Addition, January 8, 2014: After thinking about the reaction to the comic below further, I am sorry that the comic led people to be genuinely hurt. That was not my intention, and I hope the post below–where I gesture at some of the problems I see in some types of critical making–makes that clear. The comic below was not intended to refer to the upcoming #MLA14 sessions (I had a discussion on Twitter with the generous Matt Ratto on Twitter, who organized the workshop the comic actually critiques). I can see how this would have been a common and possible misreading though, and I apologize for any hurt feelings that I caused. I sincerely hope that the point I raised–that as theory can’t be “added like butter” (thanks Noel Jackson for the paraphrase) to making for critical making to work will be of use to the digital humanities community. Thank you for reading.
The “hack”/”yack” divide is now a hackneyed question within the field of the digital humanities. The overall consensus is that it is perfectly reasonable not to separate both fields, but that there is considerable “yacking” in “hacking,” or theoretical and political implications in the making or building. This I think is perfectly fair, and I see great potential for broadening the humanities implication in #DH in this. A good example of creative joining of “hacking” and “yacking” I see demonstrated in Bethany Nowviskie’s “Speaking in Code” workshop, which I look forward to hearing more of.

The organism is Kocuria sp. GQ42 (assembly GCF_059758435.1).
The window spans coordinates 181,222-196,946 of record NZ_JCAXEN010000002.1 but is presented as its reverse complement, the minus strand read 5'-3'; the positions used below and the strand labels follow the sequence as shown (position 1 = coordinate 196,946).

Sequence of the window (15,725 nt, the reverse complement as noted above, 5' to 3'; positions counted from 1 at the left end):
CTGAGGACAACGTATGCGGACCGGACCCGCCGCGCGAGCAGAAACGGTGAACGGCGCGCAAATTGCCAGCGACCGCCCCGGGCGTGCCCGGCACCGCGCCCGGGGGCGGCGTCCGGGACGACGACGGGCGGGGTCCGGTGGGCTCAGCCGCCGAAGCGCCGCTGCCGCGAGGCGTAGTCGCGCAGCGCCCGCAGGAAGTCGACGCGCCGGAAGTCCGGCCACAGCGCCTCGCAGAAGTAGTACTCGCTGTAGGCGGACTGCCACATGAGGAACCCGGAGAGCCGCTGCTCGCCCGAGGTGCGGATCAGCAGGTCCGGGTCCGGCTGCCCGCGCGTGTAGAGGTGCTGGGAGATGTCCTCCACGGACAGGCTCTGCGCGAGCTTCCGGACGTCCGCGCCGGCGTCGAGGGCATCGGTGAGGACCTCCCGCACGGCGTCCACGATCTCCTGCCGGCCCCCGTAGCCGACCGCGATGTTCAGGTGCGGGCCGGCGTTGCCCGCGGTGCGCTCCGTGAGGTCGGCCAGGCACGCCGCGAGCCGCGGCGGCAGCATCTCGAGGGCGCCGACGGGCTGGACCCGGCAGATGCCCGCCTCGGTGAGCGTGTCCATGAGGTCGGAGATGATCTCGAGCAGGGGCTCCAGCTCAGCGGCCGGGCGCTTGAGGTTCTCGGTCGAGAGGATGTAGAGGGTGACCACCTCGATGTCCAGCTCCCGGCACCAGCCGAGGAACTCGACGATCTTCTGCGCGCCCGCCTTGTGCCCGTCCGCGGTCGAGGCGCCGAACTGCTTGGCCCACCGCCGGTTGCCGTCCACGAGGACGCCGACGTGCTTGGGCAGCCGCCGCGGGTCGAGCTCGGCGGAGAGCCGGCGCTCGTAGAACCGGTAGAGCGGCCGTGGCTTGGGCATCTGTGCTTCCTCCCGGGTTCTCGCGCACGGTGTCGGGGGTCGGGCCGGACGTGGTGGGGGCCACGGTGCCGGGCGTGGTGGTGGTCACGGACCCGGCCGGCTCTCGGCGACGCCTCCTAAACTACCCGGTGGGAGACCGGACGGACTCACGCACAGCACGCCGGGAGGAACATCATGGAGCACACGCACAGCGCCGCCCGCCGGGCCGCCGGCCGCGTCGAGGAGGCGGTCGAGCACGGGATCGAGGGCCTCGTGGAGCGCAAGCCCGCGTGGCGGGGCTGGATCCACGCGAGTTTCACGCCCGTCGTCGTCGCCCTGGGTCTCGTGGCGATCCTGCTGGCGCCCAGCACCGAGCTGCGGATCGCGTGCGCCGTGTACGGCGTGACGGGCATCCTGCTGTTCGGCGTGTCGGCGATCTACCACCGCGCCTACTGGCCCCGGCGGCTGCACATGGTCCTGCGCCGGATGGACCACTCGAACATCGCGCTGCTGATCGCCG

What I am more cautious of is a sense of “hacking” and “yacking” which simply applies the “yack” as a layer on to the building/making portion, as I gesture at the in #DHPoco comic above. For a critical making to work well, it is imperative that the theoretical aspect of the making not exist as a superficial layer on top of the technology, but one which is actively explored in the entire process of creation. In other words, thinking about snippets of theory while actually making something is not “critical making.” To critically make something, we should address questions such as the following: When we which agents do we give agency to in a project and why? Who are the voices that are allowed to speak, and who are heard? Which components act, and which components act upon?
Questions like these I think can be fruitfully explored by efforts at critical making, and I encourage us to move beyond appending the “yack” as a superficial layer on the “hack.” If we think we can quickly replace the theoretical by simply attaching some quotes and questions onto our process we aren’t really “critical making,” we’re just making.
NB: The comic above is based on a DH event I attended in 2013.